So what did she find in Chilmark? “I was excited and hopeful that I would observe a contrasting postal service process … I was correct. As I pulled into the half-vacant parking lot, I immediately groaned as I saw two individuals outside, dreading that I was in for another 20-plus minute expedition. But rather than waiting in line, I find out that the two friends are just discussing the weather and plans for the day,” Hill wrote. “When walking into the Chilmark Post Office, I am greeted with cool air, peace, and one postal window open. My fight-or-flight instincts immediately kick in at the realization of one window open, but I find that I am one of three people in the building — one of whom is working the window. I waited in line for about five minutes while eavesdropping on a conversation between a customer buying stamps and the individual working the window. The customer requested the Arnold Palmer stamps, as it brought her back to her childhood. The customer began to share the stories about how her mother grew up with professional golfer Arnold Palmer, and the duo used to drink tea together. Once I made my way to the window, I acknowledged that the previous customer was a tough act to follow, so I quickly bought my stamps and left the Chilmark Post Office within eight minutes. On my way out, I was bid adieu by a painted rock that says ‘Love Is All You Need,’ but I am sure the patrons of the Edgartown Post Office would disagree.”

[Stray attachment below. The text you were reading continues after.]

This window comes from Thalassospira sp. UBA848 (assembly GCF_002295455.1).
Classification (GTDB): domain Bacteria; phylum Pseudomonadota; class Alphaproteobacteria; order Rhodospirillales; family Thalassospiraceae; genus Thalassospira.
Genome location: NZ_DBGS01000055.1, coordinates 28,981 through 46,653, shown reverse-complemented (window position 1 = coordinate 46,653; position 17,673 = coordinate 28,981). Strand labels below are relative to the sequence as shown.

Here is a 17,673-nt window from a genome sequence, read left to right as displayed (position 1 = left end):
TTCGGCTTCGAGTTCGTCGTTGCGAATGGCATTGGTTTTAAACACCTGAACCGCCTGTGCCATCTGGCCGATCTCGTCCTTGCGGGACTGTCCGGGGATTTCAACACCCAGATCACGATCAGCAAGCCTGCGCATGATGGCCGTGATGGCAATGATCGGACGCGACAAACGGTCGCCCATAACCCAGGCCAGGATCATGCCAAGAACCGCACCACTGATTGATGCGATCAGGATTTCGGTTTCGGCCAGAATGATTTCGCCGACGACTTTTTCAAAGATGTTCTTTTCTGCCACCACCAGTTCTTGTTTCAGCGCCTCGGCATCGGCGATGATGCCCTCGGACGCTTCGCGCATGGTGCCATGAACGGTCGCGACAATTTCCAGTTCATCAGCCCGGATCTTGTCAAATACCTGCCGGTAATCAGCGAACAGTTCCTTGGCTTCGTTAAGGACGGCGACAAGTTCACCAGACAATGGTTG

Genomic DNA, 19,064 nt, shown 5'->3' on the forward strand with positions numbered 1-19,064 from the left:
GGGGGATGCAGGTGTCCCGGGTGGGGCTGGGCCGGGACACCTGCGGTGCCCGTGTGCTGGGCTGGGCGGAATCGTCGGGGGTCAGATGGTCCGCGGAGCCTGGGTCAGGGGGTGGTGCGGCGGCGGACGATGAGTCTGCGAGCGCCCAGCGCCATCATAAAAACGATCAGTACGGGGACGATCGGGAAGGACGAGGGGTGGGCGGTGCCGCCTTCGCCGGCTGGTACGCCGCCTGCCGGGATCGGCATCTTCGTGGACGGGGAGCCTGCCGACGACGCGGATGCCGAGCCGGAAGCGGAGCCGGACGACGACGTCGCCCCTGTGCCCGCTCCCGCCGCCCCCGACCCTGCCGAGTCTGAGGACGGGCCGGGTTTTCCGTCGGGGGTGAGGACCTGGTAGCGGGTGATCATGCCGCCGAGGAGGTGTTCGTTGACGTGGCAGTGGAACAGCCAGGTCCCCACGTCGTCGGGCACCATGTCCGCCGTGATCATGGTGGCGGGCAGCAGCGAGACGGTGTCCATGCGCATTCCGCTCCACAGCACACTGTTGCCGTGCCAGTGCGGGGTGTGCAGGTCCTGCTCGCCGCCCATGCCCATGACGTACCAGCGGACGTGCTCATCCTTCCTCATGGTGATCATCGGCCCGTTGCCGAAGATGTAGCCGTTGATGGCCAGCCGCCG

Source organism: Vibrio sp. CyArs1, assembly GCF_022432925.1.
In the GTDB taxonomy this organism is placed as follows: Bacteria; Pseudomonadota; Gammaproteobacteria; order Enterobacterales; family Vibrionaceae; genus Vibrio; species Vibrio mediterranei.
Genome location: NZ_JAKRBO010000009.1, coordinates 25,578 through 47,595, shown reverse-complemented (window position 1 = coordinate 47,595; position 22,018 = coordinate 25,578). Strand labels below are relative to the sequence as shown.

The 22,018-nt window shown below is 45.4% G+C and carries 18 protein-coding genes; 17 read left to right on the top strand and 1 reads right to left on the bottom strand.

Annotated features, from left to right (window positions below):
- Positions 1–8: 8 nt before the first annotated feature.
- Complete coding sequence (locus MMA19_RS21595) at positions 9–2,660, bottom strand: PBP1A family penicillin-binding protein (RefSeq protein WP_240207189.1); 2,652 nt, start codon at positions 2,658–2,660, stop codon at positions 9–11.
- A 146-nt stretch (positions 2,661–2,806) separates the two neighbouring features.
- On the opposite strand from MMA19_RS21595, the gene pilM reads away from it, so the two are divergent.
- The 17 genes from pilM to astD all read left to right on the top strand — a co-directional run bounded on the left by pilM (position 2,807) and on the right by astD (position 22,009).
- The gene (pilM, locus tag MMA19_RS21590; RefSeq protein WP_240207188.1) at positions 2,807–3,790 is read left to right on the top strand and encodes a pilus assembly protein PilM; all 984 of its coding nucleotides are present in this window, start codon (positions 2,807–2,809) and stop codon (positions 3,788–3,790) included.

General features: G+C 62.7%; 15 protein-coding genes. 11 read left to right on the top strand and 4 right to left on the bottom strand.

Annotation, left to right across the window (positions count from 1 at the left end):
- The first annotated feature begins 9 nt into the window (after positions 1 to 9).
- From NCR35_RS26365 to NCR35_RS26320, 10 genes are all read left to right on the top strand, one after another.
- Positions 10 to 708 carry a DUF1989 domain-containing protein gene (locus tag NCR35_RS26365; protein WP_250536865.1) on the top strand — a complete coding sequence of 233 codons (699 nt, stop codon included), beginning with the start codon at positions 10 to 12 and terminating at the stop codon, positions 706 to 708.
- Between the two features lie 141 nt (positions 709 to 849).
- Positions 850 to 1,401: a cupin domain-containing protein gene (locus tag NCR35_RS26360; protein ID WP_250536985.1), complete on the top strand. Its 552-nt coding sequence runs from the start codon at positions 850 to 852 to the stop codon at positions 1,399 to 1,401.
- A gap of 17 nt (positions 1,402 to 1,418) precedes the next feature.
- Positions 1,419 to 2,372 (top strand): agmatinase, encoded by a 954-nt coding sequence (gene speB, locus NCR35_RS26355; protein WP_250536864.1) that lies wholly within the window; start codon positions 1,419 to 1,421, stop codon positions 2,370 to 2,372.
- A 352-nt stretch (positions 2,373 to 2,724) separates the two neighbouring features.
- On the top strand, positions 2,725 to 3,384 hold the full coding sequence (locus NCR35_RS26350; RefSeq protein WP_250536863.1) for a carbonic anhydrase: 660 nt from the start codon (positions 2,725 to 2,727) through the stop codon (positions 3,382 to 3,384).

Her total wait time was five minutes.

Doherty wasn’t surprised. “Offices such as Chilmark or West Tisbury, who traditionally deal with a smaller customer base, are better able to keep up with the surge,” he wrote.

Things were much different down-Island. Regan visited Oak Bluffs, Gitten was at Edgartown, and Steck got stuck with Vineyard Haven. (She volunteered because she was working out of our office Thursday — a hop, skip, and a long wait in line from 30 Beach Road.)

There was a line outside the Oak Bluffs Post Office. “[The] line would have been daunting to most, wrapping all the way around the building and nearing the Reliable parking lot. Customers stood roughly six feet apart from each other,” she wrote. “Despite its length, the line moved quickly. Within five minutes I was first in line to enter the building. There was an awkward shuffle between myself and another customer as she exited, attempting to hold the door for me without making physical contact. Inside, a line of customers waiting to reach the window stretched to the back of the building. Each group of two or less stood on a six-foot marker. Again, the line moved quite quickly, as two windows were open for service. New customers entering from outside had to move between groups in order to reach and check their P.O. boxes. Thirteen customers were lined up inside the building, despite signs indicating a permitted maximum of 10 people. The staff members manning the windows wasted no time with each customer, and I arrived in front of them faster than I had anticipated, but slower than I would’ve liked.” Her wait was a total of 10½ minutes.

Think that’s bad? Gitten says, “Hold my beer.” At the aforementioned Edgartown Post Office, it took her 33 minutes to buy stamps. “When I first arrived, there were about 10 people in line. The line wrapped around the P.O. boxes in the lobby, and everyone was standing socially distant. There were signs that said no more than 10 people can be in the lobby at a time, but nobody was enforcing this,” she wrote. “Everyone was wearing masks inside. People had to weave through the line for the front desk in order to check their P.O. boxes. The line grew to around 15 people by the time I got to the front. The stamp transaction was quick, and there were a bar and glass screen separating me from the postal worker.”